Peter J. Leithart: Daddy, Why Was I Excommunicated? An Examination of Leonard J. Coppes, Daddy, May I Take Communion? (Niceville, FL: Transfiguration Press, 1998 [1992].) As the title indicates, a response to an anti-paedocommunion book by Leonard Coppes. Leithart’s expertise in the old covenant sacrificial system undergirds a profound critique of the book to which he is responding. If you have read Coppes, you must read this. In fact, read this, even if you haven’t read Coppes!

Peter J. Leithart: “Paedocommunion.” (In Beyond the Basics, David Hagopian, ed. Phillipsburg, NJ: P & R, forthcoming.)

Peter J. Leithart: “Paedocommunion, the Gospel, and the Church.”

Peter J. Leithart: “Response to George Knight on Paedocommunion.” (In The Auburn Avenue Theology, Pros and Cons: Debating the Federal Vision, E. Calvin Beisner, ed. Fort Lauderdale, FL: Knox Seminary Press, 2004.)

Rich Lusk: “For the Children’s Sake: An Alternative Angle on the Paedocommunion Debate.” Moves beyond narrow questions of defensibility to desirability, showing the broader biblical coherence and beauty of the paedocommunion position.

Wolfgang Musculus: “Excerpt on Paedocommunion from The Common Places.” A section drawn from this significant early Reformed theologian’s work, where he defends the notion that paedocommunion is biblical, although he does not advocate a return to the practice.

G. I. Williamson, et al: “Report of the Committee on Paedocommunion.” The OPC 1988 Majority Report which stunned many in advocating paedocommunion. Well-reasoned and important.


First, if he which is partaker of the thing that is signified, may be made partaker of the sign, and the children of them that do believe, be partakers of Christ's death, that is to say, of the redemption purchased by him: ergo they may be partakers also of the Lord's Supper.

Secondly, if our little children be parcel of the Church, which is the body of Christ: it followeth that they do pertain also to the communion, whereby according unto the saying of the Apostle, we be one body, which do participate of one bread, and of one cup. Christ is the feeding of his whole body, ergo of our children also. Wherefore like as the little children of the Jews did appertain to the Passover, the Sacrament of their redemption, as well as their parents: So our children also do as well belong unto the sacrament of our new Passover, as we.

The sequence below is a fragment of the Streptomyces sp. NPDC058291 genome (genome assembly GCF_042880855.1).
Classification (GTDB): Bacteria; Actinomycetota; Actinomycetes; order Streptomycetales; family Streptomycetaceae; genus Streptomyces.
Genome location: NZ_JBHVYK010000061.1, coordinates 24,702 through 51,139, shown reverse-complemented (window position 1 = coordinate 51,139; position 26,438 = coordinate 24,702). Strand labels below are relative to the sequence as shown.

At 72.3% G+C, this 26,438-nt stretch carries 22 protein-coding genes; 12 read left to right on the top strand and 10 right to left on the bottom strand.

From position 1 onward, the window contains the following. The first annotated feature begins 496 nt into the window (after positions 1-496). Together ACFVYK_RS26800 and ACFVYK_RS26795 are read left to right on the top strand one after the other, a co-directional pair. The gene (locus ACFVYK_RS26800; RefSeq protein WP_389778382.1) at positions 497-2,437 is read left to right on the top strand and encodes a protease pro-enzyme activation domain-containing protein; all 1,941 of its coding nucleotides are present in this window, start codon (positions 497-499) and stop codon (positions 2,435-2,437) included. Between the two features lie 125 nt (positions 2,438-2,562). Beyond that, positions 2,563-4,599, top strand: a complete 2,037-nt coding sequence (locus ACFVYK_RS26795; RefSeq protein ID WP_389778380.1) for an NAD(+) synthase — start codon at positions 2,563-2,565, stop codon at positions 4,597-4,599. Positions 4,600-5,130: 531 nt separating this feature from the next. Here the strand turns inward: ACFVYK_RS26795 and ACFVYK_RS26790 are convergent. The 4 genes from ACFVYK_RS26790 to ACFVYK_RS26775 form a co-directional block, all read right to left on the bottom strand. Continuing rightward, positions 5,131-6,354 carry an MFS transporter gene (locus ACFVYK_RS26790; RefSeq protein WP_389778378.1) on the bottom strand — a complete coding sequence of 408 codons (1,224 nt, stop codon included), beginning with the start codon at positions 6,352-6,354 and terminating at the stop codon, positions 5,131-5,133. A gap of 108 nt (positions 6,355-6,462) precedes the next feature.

Thirdly, if Christ did vouchsafe to have children come unto him to embrace them, to lay hands upon them, and bless them, how shall we judge them unworthy to be admitted unto the Sacrament of his body and blood, seeing that there is no man, I suppose, that will esteem it to be preferred above Christ himself?

- Wolfgang Musculus, Common Places of the Christian Religion (1560)

The truth of God’s promises is not confirmed if the sign and seal of them be denied; for that whereon they believed that God was a God unto their seed as well as unto themselves was this, that he granted the token of the covenant unto their seed as well as unto themselves. If this be taken away by Christ, their faith is overthrown, and the promise itself is not confirmed but weakened, as to the virtue it hath to beget faith and obedience.

- John Owen, “Of Infant Baptism”